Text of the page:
Paper of good quality. The paper used for this manuscript is entirely uniform, with only one pair of watermarks found in the two volumes (orb with flagged cross, very similar to Briquet 2988, probably another state of that watermark) 250 folios. Pages have been trimmed and now measure 370 mm by 260 mm. Written space 280 mm by 183 mm Modern folio numbers in pencil, with one error in the foliation (unnumbered folio after fol. 188). Collation: 21 quires, mostly sexternions: 1–212, 314, 4–2012, 2110 (9, 10 wanting). Catchwords in the lower right-hand corner of the last page of each quire copied by the first scribe (quires 1–15). It is quite likely that the last quire, although similar in many respects to the rest of the manuscript (copied by the first scribe, same layout, same batch of paper), should instead be considered a separate codicological unit which was only joined to the manuscript when it was rebound in the seventeenth- or eighteenth century. Fol. 241v, which is the outer side of the last quire containing Froissart’s Chronicles, is more darkly coloured than the preceding pages, which may indicate that this page was possibly for some time the outer page of a collection of quires which was unbound or bound with a light limp binding that did not fully protect the manuscript, which would explain the dirt on that page. The text of the Chronicles ends with the incipit of Book III. This probably functioned as a catchword, but since the rest of the quire is left blank the plan was probably to copy Book III in a separate volume. The fact that there is a colophon copied in red ink at the bottom of fol. 237v probably also indicates that this was originally meant as the end of the manuscript. The last quire, which contains the last two texts of the volume as it is currently bound, has no direct link to the Chronicles of Froissart, except that they are historical texts which concern partly the same geographical area (Northern France, Southern Low Countries). Chronologically they do not match up with the Chronicles. Like the first quire of the first volume, they were copied by the first scribe, who used the same paper and layout for this quire as for the rest of his work. Colouration of the paper of the last quire in indicates that it was originally not bound with the rest of the volume and may have been left unbound for some time. Secundo folio (fol. 2r): "se il voloit", and (fol. 243r): "aidier et conforter".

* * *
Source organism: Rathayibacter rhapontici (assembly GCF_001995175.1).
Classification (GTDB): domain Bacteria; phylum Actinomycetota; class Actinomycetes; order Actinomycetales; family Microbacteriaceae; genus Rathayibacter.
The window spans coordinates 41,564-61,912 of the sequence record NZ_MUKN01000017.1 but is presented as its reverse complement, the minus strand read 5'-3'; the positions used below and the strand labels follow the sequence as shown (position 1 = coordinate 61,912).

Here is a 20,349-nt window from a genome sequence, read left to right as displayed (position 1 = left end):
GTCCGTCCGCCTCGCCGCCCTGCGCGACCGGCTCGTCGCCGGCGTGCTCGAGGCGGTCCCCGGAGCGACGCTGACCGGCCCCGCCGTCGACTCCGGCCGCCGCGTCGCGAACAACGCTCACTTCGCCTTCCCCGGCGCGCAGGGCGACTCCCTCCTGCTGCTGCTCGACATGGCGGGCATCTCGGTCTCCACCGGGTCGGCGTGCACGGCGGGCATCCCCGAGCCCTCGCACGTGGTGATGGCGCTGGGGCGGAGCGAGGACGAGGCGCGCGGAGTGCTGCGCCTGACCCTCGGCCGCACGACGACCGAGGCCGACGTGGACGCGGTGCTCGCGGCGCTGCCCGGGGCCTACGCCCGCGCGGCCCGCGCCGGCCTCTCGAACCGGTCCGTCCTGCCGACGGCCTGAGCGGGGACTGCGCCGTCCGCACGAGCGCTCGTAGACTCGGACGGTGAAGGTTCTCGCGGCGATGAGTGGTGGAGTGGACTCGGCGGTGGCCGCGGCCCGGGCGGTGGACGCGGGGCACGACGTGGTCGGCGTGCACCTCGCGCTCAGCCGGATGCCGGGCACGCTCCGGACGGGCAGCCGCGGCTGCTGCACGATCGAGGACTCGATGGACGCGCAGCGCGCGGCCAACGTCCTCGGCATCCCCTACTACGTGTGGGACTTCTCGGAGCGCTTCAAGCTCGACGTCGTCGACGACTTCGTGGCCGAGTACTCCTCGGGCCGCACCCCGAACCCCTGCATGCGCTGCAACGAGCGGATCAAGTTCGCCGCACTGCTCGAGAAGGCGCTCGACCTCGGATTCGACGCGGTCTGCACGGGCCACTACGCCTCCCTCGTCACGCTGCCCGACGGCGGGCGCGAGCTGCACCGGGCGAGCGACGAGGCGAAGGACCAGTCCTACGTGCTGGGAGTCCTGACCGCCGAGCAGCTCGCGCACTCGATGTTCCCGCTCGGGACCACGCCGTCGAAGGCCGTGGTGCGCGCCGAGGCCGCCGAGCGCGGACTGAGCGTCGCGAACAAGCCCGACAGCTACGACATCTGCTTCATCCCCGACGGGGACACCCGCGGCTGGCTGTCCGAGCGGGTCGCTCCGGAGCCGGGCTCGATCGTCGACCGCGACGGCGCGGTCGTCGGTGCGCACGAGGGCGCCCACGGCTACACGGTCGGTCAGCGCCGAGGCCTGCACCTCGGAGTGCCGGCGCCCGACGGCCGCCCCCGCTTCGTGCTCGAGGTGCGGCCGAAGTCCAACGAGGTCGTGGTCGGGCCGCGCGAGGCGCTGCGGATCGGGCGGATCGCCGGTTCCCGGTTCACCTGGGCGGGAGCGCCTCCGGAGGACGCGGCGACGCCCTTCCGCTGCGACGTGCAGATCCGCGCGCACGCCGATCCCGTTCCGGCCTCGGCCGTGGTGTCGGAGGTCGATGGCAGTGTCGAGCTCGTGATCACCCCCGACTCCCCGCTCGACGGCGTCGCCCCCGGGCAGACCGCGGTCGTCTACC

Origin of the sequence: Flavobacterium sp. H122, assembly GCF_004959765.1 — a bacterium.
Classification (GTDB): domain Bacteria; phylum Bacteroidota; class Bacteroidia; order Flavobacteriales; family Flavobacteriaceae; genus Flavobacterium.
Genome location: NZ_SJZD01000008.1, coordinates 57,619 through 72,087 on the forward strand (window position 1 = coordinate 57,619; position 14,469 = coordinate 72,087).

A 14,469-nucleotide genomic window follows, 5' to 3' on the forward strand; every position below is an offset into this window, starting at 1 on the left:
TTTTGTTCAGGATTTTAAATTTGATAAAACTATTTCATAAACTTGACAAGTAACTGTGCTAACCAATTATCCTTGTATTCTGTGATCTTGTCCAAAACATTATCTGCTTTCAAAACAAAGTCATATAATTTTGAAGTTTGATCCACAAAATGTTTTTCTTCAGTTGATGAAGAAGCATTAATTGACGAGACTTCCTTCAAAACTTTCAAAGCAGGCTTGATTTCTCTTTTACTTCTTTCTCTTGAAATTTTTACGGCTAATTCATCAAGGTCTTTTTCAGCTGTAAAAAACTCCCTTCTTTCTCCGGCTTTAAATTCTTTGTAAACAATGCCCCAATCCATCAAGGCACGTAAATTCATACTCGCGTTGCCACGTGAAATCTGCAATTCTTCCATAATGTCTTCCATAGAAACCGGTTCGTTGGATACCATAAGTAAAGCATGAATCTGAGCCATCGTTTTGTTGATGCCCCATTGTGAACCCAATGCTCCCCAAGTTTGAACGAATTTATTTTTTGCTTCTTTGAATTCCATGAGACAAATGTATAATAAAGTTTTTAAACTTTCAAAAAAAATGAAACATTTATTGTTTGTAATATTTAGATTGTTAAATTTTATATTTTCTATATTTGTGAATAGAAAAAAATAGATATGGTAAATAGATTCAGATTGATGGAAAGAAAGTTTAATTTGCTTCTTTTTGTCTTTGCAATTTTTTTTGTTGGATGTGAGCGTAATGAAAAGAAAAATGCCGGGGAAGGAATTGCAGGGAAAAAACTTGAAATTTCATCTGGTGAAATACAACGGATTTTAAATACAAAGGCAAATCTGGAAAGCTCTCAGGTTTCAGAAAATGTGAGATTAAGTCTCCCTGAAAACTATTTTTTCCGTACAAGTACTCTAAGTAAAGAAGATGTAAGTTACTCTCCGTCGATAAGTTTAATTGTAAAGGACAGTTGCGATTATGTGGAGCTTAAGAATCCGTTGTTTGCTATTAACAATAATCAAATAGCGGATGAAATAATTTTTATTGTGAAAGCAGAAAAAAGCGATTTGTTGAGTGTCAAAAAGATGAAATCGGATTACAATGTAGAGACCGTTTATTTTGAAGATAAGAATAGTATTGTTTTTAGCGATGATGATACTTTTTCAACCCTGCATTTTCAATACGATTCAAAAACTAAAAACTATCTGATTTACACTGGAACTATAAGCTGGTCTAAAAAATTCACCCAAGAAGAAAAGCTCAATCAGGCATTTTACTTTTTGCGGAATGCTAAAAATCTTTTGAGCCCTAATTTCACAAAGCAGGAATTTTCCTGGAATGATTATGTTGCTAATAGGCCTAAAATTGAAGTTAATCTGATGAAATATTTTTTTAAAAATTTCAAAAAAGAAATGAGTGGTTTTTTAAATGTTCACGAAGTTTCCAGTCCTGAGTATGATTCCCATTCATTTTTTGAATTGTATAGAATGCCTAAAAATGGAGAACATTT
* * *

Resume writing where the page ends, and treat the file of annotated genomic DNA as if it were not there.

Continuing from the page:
Blind ruling and leadpoint ruling, 2 columns of 41–61 lines (60–61 ruled lines in quires 1–15 and 21 copied by the first scribe, 41–57 lines with frame ruling in quires 16–20, copied by the second scribe). In the quires copied by the first scribe prickings still visible in the inner margin.